At last there came a time when days and
days passed by without a sight of him. Even
on Sunday, which they were beginning to call
the Lord's day, he did not visit them. When
he would come again, they did not know; and
he had given them no directions. They knew
not what to think or what to do. One day,
Peter and Thomas, and Nathaniel, and James
and John, and two others, all fishermen, were
talking together, and Peter said, "I am going
a-fishing." The others answered, "We also
will go with thee." They could not bear to be
idle; they would return to their old trade. So
 they got into a boat and went out upon the
lake, as they had done so many times before,
and fished all night with a torch in the stern
of the boat to attract the fish. But they
caught nothing. And it began to be morning.
A faint light appeared in the east, the
water changed from black to gray, and a dim
line of shore appeared.
And on the shore somebody stood and
called. "Boys," he cried, as one says to
fishermen, "have you caught anything?" They
answered, "No." He said, "Cast the net on
the right side of the boat." So they cast the
net on the right side of the boat, and so many
fish came into it that they could not pull it
over the side. Immediately John said, "It is
the Lord." And Peter, when he heard that,
fastened his coat about him and jumped into
the water, and so swam ashore. The others
rowed the boat, dragging the net with fishes.
As soon, then, as they were come to land they
saw a fire of coals burning on the shore, and fish
laid upon it, and bread, and the stranger standing
beside it. The stranger said, "Bring some
 of the fish which you have caught." Peter
went to help and they drew the net to land,
and counted the great fishes, a hundred and
fifty and three; and for all there were so
many, yet was the net not broken. The stranger
then invited them to breakfast. "Come,"
he said, "and eat of the meal which I have
prepared," and he gave them bread and fish.
All this time they looked at him, and at one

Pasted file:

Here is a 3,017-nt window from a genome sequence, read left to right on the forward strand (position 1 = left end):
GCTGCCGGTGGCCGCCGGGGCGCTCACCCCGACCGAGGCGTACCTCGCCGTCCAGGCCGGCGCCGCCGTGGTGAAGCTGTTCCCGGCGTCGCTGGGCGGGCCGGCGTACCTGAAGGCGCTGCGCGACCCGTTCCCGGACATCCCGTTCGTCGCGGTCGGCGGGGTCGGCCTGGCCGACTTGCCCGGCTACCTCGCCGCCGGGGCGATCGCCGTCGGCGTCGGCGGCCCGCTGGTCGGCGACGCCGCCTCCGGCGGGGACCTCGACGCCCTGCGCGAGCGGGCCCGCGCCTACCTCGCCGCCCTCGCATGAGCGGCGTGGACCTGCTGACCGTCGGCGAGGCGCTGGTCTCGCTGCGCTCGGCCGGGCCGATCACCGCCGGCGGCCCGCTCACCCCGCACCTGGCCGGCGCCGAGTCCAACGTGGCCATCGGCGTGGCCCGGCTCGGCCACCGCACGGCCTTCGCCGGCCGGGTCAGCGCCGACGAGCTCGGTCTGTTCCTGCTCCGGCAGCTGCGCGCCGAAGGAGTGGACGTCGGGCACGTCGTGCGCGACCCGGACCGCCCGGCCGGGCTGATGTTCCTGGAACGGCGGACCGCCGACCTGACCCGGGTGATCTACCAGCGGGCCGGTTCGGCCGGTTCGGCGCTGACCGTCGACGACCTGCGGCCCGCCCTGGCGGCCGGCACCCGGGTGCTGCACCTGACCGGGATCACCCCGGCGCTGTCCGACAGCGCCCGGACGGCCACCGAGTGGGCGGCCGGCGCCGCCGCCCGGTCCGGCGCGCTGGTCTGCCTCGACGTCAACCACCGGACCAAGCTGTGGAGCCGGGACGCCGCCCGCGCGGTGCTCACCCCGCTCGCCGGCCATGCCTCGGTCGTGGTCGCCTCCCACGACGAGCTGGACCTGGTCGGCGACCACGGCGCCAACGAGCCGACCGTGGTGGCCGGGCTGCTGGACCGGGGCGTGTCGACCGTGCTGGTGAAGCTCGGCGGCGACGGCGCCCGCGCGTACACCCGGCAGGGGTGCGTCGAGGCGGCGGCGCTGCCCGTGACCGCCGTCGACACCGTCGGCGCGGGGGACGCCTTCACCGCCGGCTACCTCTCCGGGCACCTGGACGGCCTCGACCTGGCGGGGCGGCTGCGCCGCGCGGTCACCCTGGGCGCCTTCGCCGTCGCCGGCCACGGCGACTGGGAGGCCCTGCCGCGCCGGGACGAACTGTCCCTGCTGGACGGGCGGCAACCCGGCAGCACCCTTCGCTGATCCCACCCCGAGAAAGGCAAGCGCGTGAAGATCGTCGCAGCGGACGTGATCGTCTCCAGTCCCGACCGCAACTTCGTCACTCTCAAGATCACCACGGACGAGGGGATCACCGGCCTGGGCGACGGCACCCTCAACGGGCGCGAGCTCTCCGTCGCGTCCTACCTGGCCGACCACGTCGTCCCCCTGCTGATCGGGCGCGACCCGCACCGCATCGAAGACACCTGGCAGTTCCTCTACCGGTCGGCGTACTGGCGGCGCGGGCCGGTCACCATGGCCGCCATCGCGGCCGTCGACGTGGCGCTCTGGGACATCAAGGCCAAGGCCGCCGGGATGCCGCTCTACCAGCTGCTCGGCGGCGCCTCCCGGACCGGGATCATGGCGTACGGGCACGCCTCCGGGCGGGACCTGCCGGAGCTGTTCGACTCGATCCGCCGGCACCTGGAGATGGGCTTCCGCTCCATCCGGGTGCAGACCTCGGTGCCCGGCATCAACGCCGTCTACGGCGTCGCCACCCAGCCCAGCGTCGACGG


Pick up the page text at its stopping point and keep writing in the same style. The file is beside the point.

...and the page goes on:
another, and then back at him. He seemed
a very friendly stranger. There was something
familiar, too, about him, stranger though
he was. Indeed, they all knew that he who
stood beside the fire and fed them was the
Lord himself. But was it the Lord, indeed?
They wished to say, "Who are you?" but
they dared not ask the question. It was the
Lord, but they did not know him as they
would have known Andrew or Matthew. They
recognized him with their hearts rather than
with their eyes.
So they breakfasted together on the sand.
And after they had eaten, the Lord turned to
Peter. "Simon, he said, calling him by his
 other name, "Simon, son of Jonas, lovest
thou me more than these?" "Yes, Lord,"
said Peter, "thou knowest that I love thee."
But he did not claim to be a better lover than
the others: he had learned the hard lesson of
humility. The Lord said, "Feed my Lambs."
The fisherman was to be a shepherd; the
lambs which he was to feed were to be the little
children of the flock of Christ. He was to
show his love by his great care for them.
Then the Lord said a second and a third
time, "Simon, son of Jonas, lovest thou me?"
And when Peter again assured him of his love,
he answered, "Feed my sheep." Thus Peter,
who had three times denied his master, spoke
now these three times to tell him that he truly